A while back I was posed a pretty open-ended question regarding how my creative endeavours influenced and were shaped by my unrelenting desire to, as FFG puts it, ‘pick up heavy shit, put it down again, and then pick it back up’. It took me a little while to try to sort it out mentally, which is surprising as the question floated about for a good, long period at the forefront of my mind while I tried to clarify it.
Would I start with the ideas of how creativity lead me to spontaneously vary my training techniques, switching exercises to encourage muscle growth and break through plateaus when necessary? No – too easy, plus I regard the concept of periodization to be a commonly accepted idea, readily espoused and rightly regarded as a fundamental tool for continued gains amongst all athletes.
Would I then switch to how lateral thinking allowed (and continues to allow) me to continue to train in non-conformist ways when recovering from injuries, that when viewed from the position of a non-sports specific medical professional should have made me stop entirely? Maybe, but it’s not that great to pat yourself on the back for smartly avoiding doing stuff that FUCKING HURTS. Maintaining your hard-fought gains doing exercises that may have a slightly different angle while working the same muscle groups isn’t exactly innovative, and neither is using a good pair of wrist-wraps to hang onto weights and bars when your grip-strength is shot from tendon damage! Strangely, this just makes sense.
No, what I finally began to realize is that the act of training wasn’t necessarily a directly creative act, and more importantly, that the process of training was the true unifying factor between it and my creativity.
Let me explain – my experience as an artisan truly began during my undergraduate degree. I, like babyeaterlifts (the poser of the question), trained as a visual artist. I studied painting, art history, sculpture and drawing, with no intent on heading down the track to become a professional craftsperson who now fucks about with sparkly things that cause certain types of people to either swoon or curse. What I picked up in art school was the intellectualization of ‘the process’ – or in other terms, identifying just how you did something in order to do it well. This idea was well-honed there, and I cleaved to it readily, as I had not only been practising ‘the process’ while preparing for my art studies in academia but also with the rather extreme level of my teenage commitment to bodybuilding. I was, in hindsight, rather notorious even amongst my notably athletic friends because of it.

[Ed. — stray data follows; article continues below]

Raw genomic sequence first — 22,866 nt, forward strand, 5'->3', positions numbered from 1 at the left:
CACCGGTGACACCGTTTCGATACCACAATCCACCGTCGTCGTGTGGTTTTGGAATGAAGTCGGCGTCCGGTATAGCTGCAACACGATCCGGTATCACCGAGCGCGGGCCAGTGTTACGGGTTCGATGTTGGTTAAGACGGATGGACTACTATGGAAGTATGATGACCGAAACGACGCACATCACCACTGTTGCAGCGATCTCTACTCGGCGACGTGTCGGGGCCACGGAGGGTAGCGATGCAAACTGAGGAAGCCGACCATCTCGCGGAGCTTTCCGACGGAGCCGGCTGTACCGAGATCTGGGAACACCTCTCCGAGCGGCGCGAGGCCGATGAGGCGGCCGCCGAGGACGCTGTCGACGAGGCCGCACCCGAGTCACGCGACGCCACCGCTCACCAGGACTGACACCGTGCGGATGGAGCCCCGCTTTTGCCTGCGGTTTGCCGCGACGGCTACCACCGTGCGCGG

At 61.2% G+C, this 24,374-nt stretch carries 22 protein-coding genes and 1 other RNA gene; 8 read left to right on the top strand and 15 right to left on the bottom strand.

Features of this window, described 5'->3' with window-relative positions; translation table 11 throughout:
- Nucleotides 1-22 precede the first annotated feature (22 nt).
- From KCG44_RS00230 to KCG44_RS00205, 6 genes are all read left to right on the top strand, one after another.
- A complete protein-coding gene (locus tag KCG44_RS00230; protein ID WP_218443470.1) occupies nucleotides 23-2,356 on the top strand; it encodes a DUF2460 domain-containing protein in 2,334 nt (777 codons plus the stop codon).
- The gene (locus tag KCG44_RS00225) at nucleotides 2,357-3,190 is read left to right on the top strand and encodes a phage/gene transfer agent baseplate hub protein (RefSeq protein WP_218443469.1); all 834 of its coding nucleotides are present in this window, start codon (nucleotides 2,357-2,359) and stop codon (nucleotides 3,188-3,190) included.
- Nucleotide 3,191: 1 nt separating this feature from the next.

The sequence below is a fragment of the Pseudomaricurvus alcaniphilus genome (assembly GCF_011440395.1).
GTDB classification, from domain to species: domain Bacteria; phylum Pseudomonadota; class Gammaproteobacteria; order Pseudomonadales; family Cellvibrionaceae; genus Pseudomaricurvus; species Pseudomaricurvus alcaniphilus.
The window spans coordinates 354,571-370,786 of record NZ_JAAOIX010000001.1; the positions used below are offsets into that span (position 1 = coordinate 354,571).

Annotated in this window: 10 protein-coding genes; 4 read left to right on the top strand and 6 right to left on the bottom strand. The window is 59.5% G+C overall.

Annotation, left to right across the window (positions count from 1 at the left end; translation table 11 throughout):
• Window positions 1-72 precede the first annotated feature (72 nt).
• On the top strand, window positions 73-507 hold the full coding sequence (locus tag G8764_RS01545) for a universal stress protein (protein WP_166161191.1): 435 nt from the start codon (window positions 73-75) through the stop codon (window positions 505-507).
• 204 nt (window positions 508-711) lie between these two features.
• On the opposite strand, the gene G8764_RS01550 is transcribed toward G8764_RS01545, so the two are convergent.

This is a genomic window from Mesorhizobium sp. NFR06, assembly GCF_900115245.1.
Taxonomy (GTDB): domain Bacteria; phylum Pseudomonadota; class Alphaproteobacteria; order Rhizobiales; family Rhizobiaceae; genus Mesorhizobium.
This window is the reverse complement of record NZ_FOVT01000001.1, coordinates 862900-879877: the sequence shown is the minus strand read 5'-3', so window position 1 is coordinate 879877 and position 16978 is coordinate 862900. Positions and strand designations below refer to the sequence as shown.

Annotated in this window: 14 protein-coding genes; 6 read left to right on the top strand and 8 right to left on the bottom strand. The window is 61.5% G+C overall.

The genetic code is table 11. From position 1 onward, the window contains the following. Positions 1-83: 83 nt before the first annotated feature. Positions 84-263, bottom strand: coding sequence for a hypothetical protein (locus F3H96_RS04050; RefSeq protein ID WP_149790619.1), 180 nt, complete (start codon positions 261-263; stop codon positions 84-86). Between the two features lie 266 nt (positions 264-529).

It was finally going beyond the basics of just picking shit up and putting it down again that I feel like I began to improve what I was doing in the gym. I was refining my movements – tweaking my wrist in slight ways during curls, adjusting foot position and stance during squats, adding a little type of leg drive on a press – and discovering that like the hours spent behind the pencil and brush, the hours spent in the gym not only improved my technique with lifting, but the physiological efficacy of the movements. Achieving a muscular ‘pump’ came more quickly, with a sensation of muscle fullness that had previously not arrived as readily or as satisfyingly.
This patience and self-awareness is readily linked in my mind when relating to the physical acts involved in the creation of these things – the shaping and molding of my physical body; the repetitive mastery of learning the techniques behind proper brush-work, pencil-shading, or the roughing of forms in clay; and now – as I work professionally as a goldsmith and jewellery designer – the processes and manufacturing techniques involved in building compelling and significant jewellery pieces.
Now, before this starts to sound too much like a self-promotional ego stroke of a blog posting, you must remember that, to me, the act of training is a repetitive act. An act I enjoy immensely and find irreplaceably difficult to supplant with any other activity, either physical in nature or purely ‘creative’ in its bent. It’s something I’ve done for so long that it feels almost banal at times, which should be the ultimate killer of motivation and passion, but I still find myself desiring it. The slow-coming, incremental strength gains and vague, minor changes in the shape of my body are literally transformative, much in the same way that the slow action of layering oil paint on a canvas is. This is the relation to pure creativity between the two for me: the ability to continually repeat actions and techniques over and over, in the pursuit of mastery over the medium – either my physicality or the artisanal object.
So, I guess as vague as this explanation might seem to many, it is the best one I can come up with in relation to the question. My query, in return, for the readers is this: does anything that you do in your life have a similar essence of existence? Do the pursuits that grip you as vitally as the ones I have described above have an over-arching similarity of emotional experience when you think about them objectively? Or is it all just bullshit, and I should just shut up and go lift some heavy shit?